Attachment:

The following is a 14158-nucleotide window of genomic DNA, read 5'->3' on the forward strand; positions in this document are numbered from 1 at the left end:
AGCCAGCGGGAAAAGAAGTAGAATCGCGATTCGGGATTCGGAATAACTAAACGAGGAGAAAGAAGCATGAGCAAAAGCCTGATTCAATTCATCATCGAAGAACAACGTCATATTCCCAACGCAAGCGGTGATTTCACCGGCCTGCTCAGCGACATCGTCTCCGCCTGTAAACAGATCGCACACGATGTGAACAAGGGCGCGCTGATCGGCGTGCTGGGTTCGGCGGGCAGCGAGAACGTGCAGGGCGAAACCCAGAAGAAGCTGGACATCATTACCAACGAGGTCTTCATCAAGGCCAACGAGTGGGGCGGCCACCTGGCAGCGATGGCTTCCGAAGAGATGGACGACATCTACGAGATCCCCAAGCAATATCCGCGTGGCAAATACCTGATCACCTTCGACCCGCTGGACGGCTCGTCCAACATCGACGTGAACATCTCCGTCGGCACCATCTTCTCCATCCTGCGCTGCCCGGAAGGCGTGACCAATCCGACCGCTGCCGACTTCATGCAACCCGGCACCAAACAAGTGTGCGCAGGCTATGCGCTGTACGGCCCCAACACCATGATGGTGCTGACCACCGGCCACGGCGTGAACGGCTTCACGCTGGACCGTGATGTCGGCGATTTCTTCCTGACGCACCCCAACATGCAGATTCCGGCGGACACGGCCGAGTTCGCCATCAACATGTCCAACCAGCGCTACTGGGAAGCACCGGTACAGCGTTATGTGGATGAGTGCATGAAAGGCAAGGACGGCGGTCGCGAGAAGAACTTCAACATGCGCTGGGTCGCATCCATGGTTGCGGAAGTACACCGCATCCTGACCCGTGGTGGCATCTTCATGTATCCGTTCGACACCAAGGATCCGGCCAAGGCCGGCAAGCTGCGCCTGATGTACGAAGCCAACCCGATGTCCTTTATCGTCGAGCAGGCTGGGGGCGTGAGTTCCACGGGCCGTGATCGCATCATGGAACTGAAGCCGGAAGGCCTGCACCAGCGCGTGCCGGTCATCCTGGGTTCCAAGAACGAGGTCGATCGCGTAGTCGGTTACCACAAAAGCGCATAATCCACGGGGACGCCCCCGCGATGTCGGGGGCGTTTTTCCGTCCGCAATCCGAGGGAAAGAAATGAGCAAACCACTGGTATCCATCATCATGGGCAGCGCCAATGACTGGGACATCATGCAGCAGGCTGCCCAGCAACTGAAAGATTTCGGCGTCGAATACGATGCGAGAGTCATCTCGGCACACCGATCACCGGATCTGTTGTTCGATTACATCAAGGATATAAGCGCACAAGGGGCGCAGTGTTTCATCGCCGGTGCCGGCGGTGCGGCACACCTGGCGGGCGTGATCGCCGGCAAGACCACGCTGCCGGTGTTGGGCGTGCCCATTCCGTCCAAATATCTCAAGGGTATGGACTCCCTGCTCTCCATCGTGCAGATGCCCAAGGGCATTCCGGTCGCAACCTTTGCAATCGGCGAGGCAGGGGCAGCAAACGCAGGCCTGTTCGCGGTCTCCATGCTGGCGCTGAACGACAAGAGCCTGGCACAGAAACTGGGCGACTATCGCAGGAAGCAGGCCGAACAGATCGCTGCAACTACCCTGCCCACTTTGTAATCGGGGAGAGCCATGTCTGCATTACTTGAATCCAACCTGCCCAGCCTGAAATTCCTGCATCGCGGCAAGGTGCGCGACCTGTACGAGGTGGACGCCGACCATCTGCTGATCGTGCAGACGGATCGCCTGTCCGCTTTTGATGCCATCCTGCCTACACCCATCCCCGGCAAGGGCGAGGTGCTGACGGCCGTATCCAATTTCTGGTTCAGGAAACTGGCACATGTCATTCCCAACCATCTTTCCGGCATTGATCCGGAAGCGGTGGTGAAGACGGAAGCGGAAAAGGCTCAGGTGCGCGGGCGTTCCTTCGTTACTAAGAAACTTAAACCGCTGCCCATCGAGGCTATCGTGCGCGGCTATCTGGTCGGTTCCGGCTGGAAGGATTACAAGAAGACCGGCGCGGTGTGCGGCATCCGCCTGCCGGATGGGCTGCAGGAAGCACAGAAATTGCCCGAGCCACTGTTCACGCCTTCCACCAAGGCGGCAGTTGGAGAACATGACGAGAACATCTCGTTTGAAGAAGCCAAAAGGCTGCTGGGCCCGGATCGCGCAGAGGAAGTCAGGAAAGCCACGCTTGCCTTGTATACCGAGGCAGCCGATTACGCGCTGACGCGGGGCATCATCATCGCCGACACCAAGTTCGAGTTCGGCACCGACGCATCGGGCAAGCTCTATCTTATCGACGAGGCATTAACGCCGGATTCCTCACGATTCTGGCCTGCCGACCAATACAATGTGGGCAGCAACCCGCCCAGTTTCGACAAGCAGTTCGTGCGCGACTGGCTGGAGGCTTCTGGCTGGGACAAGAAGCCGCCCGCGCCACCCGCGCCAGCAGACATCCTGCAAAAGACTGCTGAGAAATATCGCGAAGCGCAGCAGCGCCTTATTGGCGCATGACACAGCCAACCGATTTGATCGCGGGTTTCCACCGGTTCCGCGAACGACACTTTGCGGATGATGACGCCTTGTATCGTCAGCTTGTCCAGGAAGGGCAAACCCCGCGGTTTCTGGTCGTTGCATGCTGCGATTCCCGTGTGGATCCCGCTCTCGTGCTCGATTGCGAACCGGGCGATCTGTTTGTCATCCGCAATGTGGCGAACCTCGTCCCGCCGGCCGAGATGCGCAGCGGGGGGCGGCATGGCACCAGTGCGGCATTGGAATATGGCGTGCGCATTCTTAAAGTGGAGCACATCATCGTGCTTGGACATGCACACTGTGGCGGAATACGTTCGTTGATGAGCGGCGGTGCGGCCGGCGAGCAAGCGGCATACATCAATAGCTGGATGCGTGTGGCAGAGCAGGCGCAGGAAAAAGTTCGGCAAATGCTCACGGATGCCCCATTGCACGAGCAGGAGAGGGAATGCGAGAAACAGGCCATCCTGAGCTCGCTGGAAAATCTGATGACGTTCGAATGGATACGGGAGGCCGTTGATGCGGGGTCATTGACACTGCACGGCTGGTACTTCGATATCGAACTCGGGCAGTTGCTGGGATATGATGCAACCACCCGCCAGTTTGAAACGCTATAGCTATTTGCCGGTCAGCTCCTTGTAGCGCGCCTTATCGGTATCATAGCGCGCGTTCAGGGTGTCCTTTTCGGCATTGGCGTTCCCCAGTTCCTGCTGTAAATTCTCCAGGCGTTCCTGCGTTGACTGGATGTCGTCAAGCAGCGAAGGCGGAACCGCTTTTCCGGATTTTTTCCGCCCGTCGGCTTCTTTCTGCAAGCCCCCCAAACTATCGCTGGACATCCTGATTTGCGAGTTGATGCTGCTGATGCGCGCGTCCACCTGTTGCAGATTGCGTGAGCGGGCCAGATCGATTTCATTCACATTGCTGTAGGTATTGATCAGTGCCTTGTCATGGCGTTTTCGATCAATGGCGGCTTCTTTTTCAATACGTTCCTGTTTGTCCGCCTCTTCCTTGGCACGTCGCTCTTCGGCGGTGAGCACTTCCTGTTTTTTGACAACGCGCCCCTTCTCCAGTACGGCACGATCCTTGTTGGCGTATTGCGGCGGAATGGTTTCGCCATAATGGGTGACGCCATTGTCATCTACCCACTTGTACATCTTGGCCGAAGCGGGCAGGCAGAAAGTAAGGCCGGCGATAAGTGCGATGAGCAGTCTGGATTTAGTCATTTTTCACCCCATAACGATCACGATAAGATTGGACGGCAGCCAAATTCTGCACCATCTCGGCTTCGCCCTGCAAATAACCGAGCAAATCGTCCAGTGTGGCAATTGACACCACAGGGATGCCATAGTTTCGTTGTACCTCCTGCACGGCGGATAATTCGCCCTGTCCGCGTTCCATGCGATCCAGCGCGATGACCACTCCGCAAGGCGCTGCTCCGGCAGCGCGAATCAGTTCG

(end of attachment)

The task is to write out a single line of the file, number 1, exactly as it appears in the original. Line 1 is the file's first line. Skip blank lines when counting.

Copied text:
The following is a 14158-nucleotide window of genomic DNA, read 5'->3' on the forward strand; positions in this document are numbered from 1 at the left end: